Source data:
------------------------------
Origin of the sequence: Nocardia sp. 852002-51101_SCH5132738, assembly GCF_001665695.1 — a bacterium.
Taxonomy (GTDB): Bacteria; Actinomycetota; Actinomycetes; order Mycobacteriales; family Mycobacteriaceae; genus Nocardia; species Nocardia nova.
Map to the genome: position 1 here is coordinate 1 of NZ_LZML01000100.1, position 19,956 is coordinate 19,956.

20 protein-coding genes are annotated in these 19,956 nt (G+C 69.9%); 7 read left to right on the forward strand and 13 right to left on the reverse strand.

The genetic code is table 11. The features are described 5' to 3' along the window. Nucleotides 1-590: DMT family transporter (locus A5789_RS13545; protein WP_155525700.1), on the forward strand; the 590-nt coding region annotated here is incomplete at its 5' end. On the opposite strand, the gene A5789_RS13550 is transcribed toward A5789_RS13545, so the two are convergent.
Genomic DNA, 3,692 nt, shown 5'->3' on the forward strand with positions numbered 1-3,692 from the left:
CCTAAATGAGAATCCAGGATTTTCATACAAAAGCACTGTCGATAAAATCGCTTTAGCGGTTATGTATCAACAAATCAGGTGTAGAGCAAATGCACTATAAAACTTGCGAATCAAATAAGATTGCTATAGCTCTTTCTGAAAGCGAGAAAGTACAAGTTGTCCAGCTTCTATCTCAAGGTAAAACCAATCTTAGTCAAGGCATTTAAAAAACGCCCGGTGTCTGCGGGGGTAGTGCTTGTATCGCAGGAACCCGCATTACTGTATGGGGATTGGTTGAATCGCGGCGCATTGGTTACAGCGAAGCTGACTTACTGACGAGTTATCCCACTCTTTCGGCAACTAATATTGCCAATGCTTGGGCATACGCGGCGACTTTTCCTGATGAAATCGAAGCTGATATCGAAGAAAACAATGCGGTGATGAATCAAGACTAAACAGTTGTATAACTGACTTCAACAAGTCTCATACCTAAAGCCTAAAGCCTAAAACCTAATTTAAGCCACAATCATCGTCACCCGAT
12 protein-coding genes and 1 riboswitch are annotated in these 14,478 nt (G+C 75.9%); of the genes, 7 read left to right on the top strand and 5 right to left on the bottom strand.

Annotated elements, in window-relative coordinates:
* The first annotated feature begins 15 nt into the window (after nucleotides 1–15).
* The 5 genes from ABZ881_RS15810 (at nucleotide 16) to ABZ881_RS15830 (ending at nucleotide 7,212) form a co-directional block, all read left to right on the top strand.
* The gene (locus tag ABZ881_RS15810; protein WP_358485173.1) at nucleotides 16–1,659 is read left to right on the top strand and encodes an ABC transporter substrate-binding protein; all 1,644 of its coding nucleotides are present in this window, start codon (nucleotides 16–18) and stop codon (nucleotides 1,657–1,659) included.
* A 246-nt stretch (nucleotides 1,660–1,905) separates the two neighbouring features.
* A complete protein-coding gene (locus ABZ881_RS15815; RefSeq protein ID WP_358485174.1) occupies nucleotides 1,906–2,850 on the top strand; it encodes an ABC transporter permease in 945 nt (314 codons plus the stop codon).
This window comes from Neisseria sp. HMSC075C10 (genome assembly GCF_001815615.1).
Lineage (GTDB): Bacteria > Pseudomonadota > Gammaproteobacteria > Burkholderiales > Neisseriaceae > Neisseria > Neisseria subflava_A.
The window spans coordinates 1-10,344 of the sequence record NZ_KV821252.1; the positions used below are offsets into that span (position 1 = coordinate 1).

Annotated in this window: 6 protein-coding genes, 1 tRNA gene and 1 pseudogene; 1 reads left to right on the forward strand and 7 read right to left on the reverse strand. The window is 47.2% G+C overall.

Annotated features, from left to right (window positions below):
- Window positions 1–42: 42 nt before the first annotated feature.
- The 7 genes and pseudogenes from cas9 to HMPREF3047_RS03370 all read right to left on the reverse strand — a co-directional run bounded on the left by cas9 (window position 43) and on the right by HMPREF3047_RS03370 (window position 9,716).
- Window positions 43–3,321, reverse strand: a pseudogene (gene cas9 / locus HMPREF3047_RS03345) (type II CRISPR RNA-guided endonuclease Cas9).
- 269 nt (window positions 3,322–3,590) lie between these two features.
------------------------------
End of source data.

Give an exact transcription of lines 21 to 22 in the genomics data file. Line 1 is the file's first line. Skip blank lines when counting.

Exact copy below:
- The 7 genes and pseudogenes from cas9 to HMPREF3047_RS03370 all read right to left on the reverse strand — a co-directional run bounded on the left by cas9 (window position 43) and on the right by HMPREF3047_RS03370 (window position 9,716).
- Window positions 43–3,321, reverse strand: a pseudogene (gene cas9 / locus HMPREF3047_RS03345) (type II CRISPR RNA-guided endonuclease Cas9).